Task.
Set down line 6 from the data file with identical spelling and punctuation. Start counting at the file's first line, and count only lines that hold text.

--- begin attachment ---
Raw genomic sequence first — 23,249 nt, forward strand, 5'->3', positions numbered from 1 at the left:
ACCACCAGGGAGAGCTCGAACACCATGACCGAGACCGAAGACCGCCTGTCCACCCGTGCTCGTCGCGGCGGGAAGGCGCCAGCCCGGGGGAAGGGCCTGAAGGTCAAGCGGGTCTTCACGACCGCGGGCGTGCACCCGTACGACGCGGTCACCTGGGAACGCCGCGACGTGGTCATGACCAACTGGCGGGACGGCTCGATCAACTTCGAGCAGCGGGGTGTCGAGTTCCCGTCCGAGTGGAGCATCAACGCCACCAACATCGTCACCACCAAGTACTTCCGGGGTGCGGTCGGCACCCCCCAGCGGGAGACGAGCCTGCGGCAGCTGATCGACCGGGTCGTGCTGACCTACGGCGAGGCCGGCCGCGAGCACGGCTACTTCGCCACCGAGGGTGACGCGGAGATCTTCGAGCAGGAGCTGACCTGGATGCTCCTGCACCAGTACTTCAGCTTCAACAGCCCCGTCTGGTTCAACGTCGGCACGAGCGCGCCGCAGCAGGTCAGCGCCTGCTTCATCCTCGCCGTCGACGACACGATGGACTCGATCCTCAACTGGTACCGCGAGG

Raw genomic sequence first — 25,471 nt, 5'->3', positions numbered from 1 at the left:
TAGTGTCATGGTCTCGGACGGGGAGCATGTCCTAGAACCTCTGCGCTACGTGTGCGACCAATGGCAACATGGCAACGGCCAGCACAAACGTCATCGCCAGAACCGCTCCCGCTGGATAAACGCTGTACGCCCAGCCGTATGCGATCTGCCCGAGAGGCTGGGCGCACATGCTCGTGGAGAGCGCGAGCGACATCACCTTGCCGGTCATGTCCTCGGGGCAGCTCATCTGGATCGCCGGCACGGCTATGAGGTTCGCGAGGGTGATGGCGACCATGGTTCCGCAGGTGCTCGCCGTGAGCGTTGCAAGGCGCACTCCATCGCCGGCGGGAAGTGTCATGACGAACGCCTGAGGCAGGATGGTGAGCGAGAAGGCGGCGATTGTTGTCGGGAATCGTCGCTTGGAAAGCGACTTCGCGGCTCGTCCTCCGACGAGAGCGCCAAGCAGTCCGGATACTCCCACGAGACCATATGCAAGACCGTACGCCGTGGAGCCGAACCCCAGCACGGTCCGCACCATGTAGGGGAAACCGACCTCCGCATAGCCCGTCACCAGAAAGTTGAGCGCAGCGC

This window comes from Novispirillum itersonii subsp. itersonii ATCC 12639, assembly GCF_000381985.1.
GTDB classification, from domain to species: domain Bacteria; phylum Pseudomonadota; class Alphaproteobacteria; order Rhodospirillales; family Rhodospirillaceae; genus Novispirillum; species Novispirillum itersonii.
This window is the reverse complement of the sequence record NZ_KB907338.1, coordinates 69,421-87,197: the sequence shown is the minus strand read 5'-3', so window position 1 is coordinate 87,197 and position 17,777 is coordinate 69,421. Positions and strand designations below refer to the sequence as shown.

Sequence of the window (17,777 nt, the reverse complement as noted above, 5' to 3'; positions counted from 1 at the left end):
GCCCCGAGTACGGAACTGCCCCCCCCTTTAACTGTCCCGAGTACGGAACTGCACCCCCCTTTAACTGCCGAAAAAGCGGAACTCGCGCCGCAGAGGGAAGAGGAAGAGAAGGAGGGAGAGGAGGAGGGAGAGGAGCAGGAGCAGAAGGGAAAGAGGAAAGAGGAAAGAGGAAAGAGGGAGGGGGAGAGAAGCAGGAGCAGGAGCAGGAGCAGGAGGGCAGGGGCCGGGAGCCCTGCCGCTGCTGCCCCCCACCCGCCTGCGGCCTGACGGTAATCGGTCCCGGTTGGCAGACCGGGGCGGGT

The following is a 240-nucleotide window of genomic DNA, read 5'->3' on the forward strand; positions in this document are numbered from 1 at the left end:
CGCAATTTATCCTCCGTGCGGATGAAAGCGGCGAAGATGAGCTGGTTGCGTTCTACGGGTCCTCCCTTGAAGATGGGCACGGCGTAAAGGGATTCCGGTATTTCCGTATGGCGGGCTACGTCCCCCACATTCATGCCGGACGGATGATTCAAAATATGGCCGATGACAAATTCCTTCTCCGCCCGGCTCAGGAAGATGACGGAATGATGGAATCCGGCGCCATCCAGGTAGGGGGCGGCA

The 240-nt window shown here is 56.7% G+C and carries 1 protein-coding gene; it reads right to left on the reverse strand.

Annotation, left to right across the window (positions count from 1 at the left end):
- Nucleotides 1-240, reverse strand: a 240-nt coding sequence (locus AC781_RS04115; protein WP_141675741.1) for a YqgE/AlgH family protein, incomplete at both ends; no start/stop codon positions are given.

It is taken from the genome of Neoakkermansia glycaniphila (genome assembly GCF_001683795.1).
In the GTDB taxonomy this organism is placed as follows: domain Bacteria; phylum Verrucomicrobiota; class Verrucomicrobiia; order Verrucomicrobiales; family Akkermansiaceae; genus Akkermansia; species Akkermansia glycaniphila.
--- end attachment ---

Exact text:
GTDB classification, from domain to species: domain Bacteria; phylum Pseudomonadota; class Alphaproteobacteria; order Rhodospirillales; family Rhodospirillaceae; genus Novispirillum; species Novispirillum itersonii.